I had the good fortune to take a quick trip to New York this weekend to join Yolanda, who was up there for business this week. We spent most of our time visiting art museums and bumping into tourists on the streets, ending up at the Jazz Standard for a show before heading home. On the advice of my good friend Cedric Baker, a painter and neighbor at the Arts Walk studios, we stopped in to see the Kerry James Marshall block-buster show at the Met Breuer. WOW!
Kerry James Marshall was born in Alabama, raised in LA, and made his career in Chicago amidst the termoil of the Civil Rights Movement. His paintings depict silky black figures in familiar settings, some stereo-typically black, and others most typically found in white. He uses a wide range of historical traditions in painting to address the “vacuum in the image bank” of black people in art, making the previously “invisible, visible.”
At the visible end of the spectrum, we also stopped by the Neue Galarie, the museum of Austrian and German Art. This was a nice follow-up to our trip to Vienna. The Neue Galarie has as its prized possession what has become known as the “Woman in Gold.” A recent movie by that name chronicled the theft of the painting by the Nazis, recovery by the Austrian government, and then the return to its rightful owner, Maria Altmann, through a momentous ruling by the US Supreme Court. Check it out!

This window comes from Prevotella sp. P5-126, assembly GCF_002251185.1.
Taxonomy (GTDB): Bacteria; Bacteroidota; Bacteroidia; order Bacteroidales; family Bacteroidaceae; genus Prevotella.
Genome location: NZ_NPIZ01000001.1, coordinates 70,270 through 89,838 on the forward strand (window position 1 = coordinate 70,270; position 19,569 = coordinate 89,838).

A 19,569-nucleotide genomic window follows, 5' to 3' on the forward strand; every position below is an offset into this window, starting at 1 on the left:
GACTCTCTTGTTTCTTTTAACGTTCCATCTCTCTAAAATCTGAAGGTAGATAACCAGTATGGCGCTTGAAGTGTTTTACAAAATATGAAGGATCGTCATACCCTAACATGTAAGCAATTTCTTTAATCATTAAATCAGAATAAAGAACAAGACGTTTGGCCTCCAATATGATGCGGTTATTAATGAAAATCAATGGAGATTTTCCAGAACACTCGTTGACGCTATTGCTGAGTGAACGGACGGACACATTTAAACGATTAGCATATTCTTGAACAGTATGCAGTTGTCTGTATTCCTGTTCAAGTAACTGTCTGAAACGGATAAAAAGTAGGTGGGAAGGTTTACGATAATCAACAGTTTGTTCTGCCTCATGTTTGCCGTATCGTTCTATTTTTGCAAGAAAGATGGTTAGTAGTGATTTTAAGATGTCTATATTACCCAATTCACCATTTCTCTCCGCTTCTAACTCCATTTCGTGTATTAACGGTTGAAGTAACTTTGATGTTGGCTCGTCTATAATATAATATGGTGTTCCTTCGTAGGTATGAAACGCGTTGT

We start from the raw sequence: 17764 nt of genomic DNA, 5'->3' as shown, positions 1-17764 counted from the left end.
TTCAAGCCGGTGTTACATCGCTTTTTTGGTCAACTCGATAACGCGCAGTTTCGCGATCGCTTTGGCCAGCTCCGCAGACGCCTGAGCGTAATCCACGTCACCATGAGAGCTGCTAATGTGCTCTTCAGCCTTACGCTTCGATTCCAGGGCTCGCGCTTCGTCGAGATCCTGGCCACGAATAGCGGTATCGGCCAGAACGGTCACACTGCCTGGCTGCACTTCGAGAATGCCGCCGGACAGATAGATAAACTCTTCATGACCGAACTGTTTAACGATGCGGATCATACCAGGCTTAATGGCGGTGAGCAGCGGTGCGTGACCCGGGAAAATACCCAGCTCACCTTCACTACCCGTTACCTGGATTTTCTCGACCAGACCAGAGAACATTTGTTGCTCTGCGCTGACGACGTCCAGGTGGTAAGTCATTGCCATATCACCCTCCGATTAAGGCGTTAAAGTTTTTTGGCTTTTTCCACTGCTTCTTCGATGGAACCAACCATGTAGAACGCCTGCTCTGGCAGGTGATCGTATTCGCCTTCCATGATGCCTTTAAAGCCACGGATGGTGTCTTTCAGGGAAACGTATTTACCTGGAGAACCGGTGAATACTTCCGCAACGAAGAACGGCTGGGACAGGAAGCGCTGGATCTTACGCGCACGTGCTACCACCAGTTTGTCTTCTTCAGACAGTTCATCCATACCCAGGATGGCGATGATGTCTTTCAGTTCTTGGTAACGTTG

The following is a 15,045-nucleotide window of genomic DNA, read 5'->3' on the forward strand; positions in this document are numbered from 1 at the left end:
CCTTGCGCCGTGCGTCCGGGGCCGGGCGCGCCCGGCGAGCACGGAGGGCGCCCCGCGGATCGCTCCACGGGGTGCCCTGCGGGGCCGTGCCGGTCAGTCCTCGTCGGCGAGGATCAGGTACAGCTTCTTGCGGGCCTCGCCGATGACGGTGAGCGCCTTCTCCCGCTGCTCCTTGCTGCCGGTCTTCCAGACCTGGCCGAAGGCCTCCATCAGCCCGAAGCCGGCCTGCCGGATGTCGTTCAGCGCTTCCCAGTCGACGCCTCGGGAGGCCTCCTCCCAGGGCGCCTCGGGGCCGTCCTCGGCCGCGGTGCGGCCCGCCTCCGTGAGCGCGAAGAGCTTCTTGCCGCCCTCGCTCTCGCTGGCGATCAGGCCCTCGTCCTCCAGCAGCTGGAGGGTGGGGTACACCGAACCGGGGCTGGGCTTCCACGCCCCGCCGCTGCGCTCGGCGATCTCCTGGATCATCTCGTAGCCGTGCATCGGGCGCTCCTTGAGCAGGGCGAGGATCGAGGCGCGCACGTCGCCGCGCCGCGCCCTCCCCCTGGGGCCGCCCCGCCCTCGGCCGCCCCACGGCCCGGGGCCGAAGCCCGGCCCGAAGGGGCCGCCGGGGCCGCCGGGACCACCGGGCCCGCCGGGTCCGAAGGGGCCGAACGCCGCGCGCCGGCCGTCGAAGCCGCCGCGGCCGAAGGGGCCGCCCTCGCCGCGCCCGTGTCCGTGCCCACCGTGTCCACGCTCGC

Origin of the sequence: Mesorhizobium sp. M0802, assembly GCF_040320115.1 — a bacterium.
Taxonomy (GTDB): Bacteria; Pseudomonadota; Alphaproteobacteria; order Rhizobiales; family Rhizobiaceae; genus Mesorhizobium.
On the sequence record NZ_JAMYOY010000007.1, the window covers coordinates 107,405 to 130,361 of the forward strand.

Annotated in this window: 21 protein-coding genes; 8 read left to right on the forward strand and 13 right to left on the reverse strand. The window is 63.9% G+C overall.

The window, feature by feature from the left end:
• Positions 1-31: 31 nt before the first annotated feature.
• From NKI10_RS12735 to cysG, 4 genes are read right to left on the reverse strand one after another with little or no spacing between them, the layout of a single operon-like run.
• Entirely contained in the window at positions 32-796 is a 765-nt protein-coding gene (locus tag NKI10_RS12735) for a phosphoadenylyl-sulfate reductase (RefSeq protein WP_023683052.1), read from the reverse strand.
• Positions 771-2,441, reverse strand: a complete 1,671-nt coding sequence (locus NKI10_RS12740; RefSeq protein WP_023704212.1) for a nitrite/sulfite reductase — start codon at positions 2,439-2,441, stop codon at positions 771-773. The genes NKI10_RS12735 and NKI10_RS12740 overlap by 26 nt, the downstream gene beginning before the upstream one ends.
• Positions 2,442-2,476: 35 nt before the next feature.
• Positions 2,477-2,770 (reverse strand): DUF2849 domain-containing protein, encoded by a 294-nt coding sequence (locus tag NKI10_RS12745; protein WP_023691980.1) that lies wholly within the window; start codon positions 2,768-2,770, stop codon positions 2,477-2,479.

We also discovered that John Quincy Adams, our 6th President, was also a fine painter. His father was a tenor in the Vienna Opera and John Quincy studied at the Acadmey of Fine Arts in Vienna and Acadamie Julien in Paris. Who knew?
Last night we went to a show at the Jazz Standard, a club that’s been around for about a decade. We heard The Power Quintet, led by Jeremy Pelt on trumpet, along with piano, vibes, drums and bass. He plays a Harrelson that looked to be in a deep purple lacquer. They played all original tunes by band members, in crazy asymmetric meters with abstract melodies. Jeremy’s two well-mannered kids were there, ages 4 and 7, dining in the corner and listening to daddy. You had the feeling they’ve been a part of the scene all their lives.
It was a short but sweet adventure, full of art, street life and music. Speaking of, we took an early train home today, then headed straight to orchestra rehearsal to play our our own bit of music, and to create a little art. What could be better?